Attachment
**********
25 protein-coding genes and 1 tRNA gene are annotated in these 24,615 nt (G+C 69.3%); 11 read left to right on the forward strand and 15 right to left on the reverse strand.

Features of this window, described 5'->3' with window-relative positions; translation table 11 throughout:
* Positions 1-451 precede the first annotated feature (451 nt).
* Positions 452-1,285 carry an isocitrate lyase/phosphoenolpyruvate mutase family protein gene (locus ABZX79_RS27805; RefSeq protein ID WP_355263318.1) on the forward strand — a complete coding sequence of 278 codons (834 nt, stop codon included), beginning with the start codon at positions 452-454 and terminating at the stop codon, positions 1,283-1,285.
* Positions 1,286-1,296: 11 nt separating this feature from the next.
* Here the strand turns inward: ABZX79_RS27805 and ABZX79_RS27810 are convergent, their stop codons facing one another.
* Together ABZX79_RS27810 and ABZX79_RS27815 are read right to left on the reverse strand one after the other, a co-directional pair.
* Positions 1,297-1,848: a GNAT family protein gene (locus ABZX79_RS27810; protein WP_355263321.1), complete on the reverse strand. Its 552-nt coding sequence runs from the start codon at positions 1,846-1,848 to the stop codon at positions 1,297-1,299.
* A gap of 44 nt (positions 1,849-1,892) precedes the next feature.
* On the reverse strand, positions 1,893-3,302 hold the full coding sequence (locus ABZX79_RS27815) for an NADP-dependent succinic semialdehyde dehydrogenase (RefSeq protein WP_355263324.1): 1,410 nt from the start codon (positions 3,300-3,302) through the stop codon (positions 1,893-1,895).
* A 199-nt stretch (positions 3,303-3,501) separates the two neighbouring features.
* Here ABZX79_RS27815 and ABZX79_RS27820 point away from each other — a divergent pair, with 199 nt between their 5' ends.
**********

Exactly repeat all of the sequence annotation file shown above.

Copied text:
25 protein-coding genes and 1 tRNA gene are annotated in these 24,615 nt (G+C 69.3%); 11 read left to right on the forward strand and 15 right to left on the reverse strand.

Features of this window, described 5'->3' with window-relative positions; translation table 11 throughout:
* Positions 1-451 precede the first annotated feature (451 nt).
* Positions 452-1,285 carry an isocitrate lyase/phosphoenolpyruvate mutase family protein gene (locus ABZX79_RS27805; RefSeq protein ID WP_355263318.1) on the forward strand — a complete coding sequence of 278 codons (834 nt, stop codon included), beginning with the start codon at positions 452-454 and terminating at the stop codon, positions 1,283-1,285.
* Positions 1,286-1,296: 11 nt separating this feature from the next.
* Here the strand turns inward: ABZX79_RS27805 and ABZX79_RS27810 are convergent, their stop codons facing one another.
* Together ABZX79_RS27810 and ABZX79_RS27815 are read right to left on the reverse strand one after the other, a co-directional pair.
* Positions 1,297-1,848: a GNAT family protein gene (locus ABZX79_RS27810; protein WP_355263321.1), complete on the reverse strand. Its 552-nt coding sequence runs from the start codon at positions 1,846-1,848 to the stop codon at positions 1,297-1,299.
* A gap of 44 nt (positions 1,849-1,892) precedes the next feature.
* On the reverse strand, positions 1,893-3,302 hold the full coding sequence (locus ABZX79_RS27815) for an NADP-dependent succinic semialdehyde dehydrogenase (RefSeq protein WP_355263324.1): 1,410 nt from the start codon (positions 3,300-3,302) through the stop codon (positions 1,893-1,895).
* A 199-nt stretch (positions 3,303-3,501) separates the two neighbouring features.
* Here ABZX79_RS27815 and ABZX79_RS27820 point away from each other — a divergent pair, with 199 nt between their 5' ends.